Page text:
Property fraud can happen in many ways. For example, fraudsters may attempt to acquire ownership of a property by using forged documents, or by impersonating the registered owner. The fraudsters may then raise money by mortgaging the property without the owner’s knowledge before disappearing without making repayments, leaving the owner to deal with the consequences.
Land Registry’s award-winning Counter-Fraud Unit works closely with the police and other agencies to reduce the risk of property fraud. Between September 2009 and January 2014 Land Registry stopped fraud on properties worth more than £62 million.
Alasdair Lewis, Director of Legal Services, said:
Following a successful trial of Property Alert, we hope that many homeowners will want to sign up for this new free service to help them protect what is probably their most valuable asset.
People can sign up and register up to three properties to be monitored. Email alerts will be sent when Land Registry receives an application to change the register as well as for official searches. They can then judge whether or not the activity is suspicious and if they should seek further advice.
For example, if you receive an alert that a bank has lodged a search on your property but you haven’t applied for a mortgage, you may want to seek legal advice, contact Action Fraud, or contact the bank in question to tell them you are the owner and have not applied for a mortgage. Investigations into the authenticity of the mortgage application can then begin much earlier in the process.
How to sign up for Property Alert:
You will need to set up an online account with Land Registry which is free.
You’ll be able to monitor up to three properties. Email alerts are sent when official searches and applications are received against a monitored property.
Benefits of Property Alert:
- It can provide an early warning of suspicious activity
- It allows you to take immediate action if something happens to your property that you are not expecting
- It’s free and easy to use.
Properties most likely to be at risk from property fraud:
- Empty properties such as where the owner lives abroad or is in a care home
- Where there are family problems. For example, when a relative dies, a family member could try to sell a property without giving someone their proper share or in a relationship break-down someone could try and mortgage a property without their partner knowing
- Tenanted properties – for example where the owner lives elsewhere, a tenant might try to mortgage or sell the property without the owner’s knowledge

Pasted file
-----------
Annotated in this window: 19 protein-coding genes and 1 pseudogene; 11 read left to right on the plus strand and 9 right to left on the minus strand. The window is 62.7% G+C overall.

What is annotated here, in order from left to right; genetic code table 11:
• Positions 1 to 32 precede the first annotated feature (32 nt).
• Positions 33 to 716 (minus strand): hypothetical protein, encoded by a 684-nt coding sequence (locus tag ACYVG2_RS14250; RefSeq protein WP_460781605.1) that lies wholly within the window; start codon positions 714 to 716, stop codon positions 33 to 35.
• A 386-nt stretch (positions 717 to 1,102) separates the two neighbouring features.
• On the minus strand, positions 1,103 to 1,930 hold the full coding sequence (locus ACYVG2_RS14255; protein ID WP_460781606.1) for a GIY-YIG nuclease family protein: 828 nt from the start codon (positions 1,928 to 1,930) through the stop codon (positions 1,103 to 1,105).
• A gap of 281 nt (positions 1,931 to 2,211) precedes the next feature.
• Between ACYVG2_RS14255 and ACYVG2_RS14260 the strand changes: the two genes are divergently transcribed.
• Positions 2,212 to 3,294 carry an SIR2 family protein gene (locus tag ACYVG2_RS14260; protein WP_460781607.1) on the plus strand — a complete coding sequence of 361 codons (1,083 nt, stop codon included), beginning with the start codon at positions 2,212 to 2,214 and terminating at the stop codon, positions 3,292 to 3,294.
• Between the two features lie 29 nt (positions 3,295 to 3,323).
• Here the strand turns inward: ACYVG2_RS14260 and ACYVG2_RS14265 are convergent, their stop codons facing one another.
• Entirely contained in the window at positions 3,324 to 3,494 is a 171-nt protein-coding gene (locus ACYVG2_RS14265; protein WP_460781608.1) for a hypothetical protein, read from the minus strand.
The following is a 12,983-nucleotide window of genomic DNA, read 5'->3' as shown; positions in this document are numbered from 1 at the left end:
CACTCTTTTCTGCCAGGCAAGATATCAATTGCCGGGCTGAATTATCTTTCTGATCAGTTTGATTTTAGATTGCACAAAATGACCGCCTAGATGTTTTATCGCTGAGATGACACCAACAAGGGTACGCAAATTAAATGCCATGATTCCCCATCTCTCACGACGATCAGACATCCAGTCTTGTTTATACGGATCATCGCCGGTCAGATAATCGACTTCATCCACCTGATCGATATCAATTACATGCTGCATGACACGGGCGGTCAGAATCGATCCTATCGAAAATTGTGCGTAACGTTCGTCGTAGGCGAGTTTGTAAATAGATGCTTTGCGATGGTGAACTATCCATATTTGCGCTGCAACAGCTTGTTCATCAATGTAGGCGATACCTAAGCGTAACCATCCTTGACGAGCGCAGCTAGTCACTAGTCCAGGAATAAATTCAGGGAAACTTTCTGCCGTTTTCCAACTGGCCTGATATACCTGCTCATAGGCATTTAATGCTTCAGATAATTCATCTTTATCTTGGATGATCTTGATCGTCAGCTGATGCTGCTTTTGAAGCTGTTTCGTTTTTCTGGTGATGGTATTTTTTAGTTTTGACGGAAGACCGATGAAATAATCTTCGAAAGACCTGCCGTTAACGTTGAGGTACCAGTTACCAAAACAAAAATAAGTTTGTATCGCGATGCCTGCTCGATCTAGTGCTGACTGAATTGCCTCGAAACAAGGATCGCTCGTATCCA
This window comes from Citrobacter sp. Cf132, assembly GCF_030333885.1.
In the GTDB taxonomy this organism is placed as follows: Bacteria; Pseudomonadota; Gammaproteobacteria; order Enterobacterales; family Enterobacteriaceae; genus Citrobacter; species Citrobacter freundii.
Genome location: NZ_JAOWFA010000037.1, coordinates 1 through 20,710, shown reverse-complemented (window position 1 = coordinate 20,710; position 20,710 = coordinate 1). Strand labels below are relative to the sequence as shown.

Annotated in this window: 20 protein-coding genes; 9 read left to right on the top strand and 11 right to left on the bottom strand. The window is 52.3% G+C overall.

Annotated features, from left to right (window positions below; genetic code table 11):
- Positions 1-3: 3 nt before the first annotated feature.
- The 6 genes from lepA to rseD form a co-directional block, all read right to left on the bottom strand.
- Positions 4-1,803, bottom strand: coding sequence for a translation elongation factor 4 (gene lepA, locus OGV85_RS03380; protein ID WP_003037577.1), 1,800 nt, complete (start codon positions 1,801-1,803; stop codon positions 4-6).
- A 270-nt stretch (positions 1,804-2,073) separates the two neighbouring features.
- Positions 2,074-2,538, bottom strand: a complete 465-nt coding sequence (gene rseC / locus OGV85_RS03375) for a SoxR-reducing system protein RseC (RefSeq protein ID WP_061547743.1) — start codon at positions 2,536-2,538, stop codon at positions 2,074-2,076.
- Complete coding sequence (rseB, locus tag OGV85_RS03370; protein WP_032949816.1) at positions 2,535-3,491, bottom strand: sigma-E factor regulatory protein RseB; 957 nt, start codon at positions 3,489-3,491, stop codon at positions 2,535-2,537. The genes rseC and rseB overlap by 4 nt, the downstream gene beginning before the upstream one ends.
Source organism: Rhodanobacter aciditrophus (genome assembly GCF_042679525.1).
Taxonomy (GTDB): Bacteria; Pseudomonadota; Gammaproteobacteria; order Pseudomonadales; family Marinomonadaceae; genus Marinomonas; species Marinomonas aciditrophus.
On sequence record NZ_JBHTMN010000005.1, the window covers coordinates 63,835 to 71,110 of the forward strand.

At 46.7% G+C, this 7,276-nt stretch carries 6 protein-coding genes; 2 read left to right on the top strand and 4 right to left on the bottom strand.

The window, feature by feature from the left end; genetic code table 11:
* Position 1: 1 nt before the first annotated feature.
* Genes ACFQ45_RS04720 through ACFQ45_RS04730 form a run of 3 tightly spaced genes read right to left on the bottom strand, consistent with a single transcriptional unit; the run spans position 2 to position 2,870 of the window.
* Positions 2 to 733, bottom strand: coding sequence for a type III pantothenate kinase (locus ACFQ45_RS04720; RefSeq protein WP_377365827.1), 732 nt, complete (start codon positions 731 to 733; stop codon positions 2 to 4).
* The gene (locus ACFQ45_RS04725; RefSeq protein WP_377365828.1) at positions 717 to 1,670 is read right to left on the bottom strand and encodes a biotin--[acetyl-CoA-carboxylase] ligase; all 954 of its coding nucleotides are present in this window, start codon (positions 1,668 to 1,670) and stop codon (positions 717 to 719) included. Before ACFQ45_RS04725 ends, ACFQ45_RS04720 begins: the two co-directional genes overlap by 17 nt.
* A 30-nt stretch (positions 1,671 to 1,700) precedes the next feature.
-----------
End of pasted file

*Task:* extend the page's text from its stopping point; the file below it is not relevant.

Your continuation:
- Properties without a mortgage. According to our records nearly half of all registered residential properties are mortgage-free.
Other measures to help protect yourself against property fraud:
- Make sure your property is registered. If you become an innocent victim of fraud and suffer financial loss as a consequence, you may be compensated
- Once registered, ensure Land Registry has up-to-date contact details so we can reach you easily. You can have up to three addresses in the register including an email address (strongly recommended) and/or an address abroad
- Owners who do not live at the registered property can make a request to enter a restriction for free using our form RQ. This restriction means we will not register a dealing with your property, such as a transfer or a mortgage, unless a solicitor or other professional conveyancer certifies that they have checked the identity of the person who has signed the deed.
More property fraud advice is available.
Notes to editors
- People who are not online can also sign up for Property Alert by calling 0300 006 0478.
- Land Registry operates a Property Fraud line for anyone who thinks they may be the victim of property fraud. 0300 006 7030 (Monday to Friday, 8.30am to 5pm). Since the introduction of the property fraud line in February 2013, we have helped more than 1,000 people who have contacted us.
- Since the introduction of our form RQ restriction for homeowners who don’t live in the property in February 2012, we have received 9,723 applications to enter this restriction.
- Land Registry’s dedicated counter fraud team work closely with the police and other agencies to help protect properties against property fraud.
- As a government department established in 1862, executive agency and trading fund responsible to the Secretary of State for Business, Innovation and Skills, Land Registry keeps and maintains the Land Register for England and Wales. The Land Register has been an open document since 1990.
- With the largest transactional database of its kind detailing over 23 million titles, Land Registry underpins the economy by safeguarding ownership of many billions of pounds worth of property.
- For further information about Land Registry, see www.landregistry.gov.uk and our blog. You can also find us on Twitter, LinkedIn and Facebook.